Dear friends in Christ, On this seventeenth Sunday of ordinary time in the Church’s liturgical Calendar year B, we celebrate Christ who is a compassionate father and whose compassion is for all. Our first reading and the gospel are similar. Both narrate the miracles of the multiplication of bread motivated by compassion and generosity. One of the central themes of most religions, such as Christianity, Buddhism, Hinduism, and Islam, is compassion. Again, one of the central themes of most religious Congregations too, is compassion. Most of our Christian ministries and institutions, like schools for the visually impaired, hearing impaired, home for the aged and for people afflicted with incurable diseases, education of the poor, health care in rural areas, etc., are an offshoot of compassion. Meister Eckhart says: “You may call God love, you may call God goodness; but the best name for God is compassion” The good news of Jesus is that God is a compassionate Father and there is no limit to His compassion. His compassionate love and forgiveness are unlimited, unconditional and all embracing. Hence the great call for all the disciples of Jesus is to be compassionate in life.
The word ‘compassion’ comes from two Latin words: ‘Cum’ and ‘patire’, which mean ‘to suffer with’. In other words compassion means to enter into the suffering of the other and to be with him/her in his/her suffering. It is to suffer with the other and to be kind and gentle to him/her in his/her pain. Compassion means to be weak with the weak, to be powerless with the powerless and to be vulnerable with the vulnerable. In short, it is a movement of entering into the painful situation and experience of the other and remaining with him/her in a sense of solidarity and oneness. It is to remain immersed in the conditions of fellow human beings in their brokenness. To be compassionate means to come down to the painful situation of the other, to enter into the skin of the other and feel with him/her. Hence, It is compassion that moves and drives us to the need of others to come to their assistance, to give food, clothes, water to those in need. It is the same compassion that moves us to visit prisoners, the sick and the less privileged, to identify with and share the pain of all in need.
The practice of compassion increases our ability to care for others; it is thus linked to charity and generosity, for without it, the heart cannot be moved to acts of charity. In our first reading, Elisha got a gift of food from Baal-shalishah, noticing that the people were hungry and moved by compassion, he generously offered it them. Through him God miraculously multiplied the food. Thus, fulfilling his prophecy: “They will eat and have left over.” In the second reading, Paul reminds us of the virtues that we need in order to live and survive together as a body of Christ. That is a community and family united by one faith, one baptism and one spirit. These virtues include: “Charity, generosity, gentility, complete selflessness and patience towards one another.” In the gospel, moved by compassion for his flock, Jesus, “the new Elisha,” replicated the miracle of Elisha. He fed more than five thousand people with just five loaves of bread and two fish. He was sensitive to their situation and need. Christ cares both for our physical and spiritual needs. He feeds us with both His word, and the Holy Eucharist.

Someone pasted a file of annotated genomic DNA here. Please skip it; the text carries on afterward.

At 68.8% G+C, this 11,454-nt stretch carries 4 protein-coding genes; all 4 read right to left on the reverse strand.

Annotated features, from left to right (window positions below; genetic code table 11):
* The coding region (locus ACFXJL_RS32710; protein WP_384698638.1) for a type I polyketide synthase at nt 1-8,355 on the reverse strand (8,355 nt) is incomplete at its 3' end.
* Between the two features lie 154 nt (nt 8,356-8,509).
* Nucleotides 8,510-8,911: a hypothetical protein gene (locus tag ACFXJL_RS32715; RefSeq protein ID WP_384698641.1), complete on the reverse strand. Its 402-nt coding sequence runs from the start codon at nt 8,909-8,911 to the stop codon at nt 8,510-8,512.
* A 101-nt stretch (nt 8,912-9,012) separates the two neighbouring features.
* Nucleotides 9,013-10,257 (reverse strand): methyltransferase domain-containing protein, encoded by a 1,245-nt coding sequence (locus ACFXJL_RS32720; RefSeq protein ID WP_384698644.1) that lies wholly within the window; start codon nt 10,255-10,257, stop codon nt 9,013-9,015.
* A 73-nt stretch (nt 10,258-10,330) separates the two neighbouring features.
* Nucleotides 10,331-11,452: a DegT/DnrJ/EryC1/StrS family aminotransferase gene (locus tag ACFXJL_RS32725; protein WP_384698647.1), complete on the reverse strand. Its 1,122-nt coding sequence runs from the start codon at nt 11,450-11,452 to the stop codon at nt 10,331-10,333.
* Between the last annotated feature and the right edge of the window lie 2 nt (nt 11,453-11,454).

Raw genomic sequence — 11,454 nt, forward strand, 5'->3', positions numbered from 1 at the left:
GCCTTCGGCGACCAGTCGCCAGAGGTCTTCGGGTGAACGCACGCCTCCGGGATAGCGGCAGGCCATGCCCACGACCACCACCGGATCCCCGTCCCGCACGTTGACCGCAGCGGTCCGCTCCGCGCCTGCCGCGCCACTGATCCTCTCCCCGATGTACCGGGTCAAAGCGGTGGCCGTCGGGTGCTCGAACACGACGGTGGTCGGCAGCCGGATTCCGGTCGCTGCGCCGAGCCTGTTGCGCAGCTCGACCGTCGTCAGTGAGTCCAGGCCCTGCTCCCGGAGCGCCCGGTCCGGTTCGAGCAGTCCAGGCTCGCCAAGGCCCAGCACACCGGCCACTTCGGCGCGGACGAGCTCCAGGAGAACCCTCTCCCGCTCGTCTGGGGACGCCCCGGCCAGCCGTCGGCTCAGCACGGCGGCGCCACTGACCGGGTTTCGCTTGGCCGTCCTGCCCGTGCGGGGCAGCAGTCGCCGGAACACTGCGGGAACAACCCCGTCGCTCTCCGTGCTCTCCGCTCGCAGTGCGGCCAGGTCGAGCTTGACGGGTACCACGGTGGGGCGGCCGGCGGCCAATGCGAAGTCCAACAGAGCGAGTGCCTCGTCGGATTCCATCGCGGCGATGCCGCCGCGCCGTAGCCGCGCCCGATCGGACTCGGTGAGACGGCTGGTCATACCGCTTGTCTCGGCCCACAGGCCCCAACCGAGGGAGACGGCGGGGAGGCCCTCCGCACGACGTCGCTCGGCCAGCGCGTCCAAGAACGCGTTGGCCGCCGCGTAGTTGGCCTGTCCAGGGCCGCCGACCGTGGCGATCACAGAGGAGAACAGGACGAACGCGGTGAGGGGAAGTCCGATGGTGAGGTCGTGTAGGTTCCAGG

There are many important lessons we can learn from today’s readings and especially from the miracles. The first is from the compassion and generosity of both Elisha and Jesus for their flocks. Compassion moved them to generously feed their people. Compassion is the basis of empathy and sympathy. We need it to understand what it means for others to be hungry, thirsty, sick, homeless, jobless, and lonely. In fact, we need them to be human. The Second lesson is that God can transform something little into something great. So, we must not doubt God as the disciples did. This is because, our God is a God of impossibilities. As Christ tells us: “With God all things are possible” (Mt 19: 26), and Paul affirms: “I can do all things through Christ who strengthens me” (Phil 4: 13). The third lesson is the generosity of the little boy. He is a hero in Jesus’ miracle. He generously offered what he had and is generosity became the motivation of a great miracle for his community. From two fish and five loves, the community was blessed with more twelve baskets of food. This shows that at times, God works with what we have. To be compassionate is to be like Christ. To be generous is to cooperate with Christ in his ministry.
Christ sought the cooperation of his disciples and community, and the little boy cooperated with what he had. He exhibited a fraternal spirit and so, changed the destiny of his community. How do we respond to the needs of our community in times of need? The goods we have, our talents, time, knowledge, experience, including our faith are values that we must place at the service of others. A generous and compassionate attitude towards others can enrich the life of many, as well as our own life. When compassion and generosity embrace, great miracles happen for a community united by one faith, one spirit and one baptism. Finally, through his generosity and compassion, Christ continues to work miracles in our midst. He continues to feed and nourish us physically and spiritually at every Eucharistic celebration. So, with the psalmist let us praise Christ: “You open your hand, Lord, and you satisfy us. May God bless his word in our hearts through Christ our Lord. Amen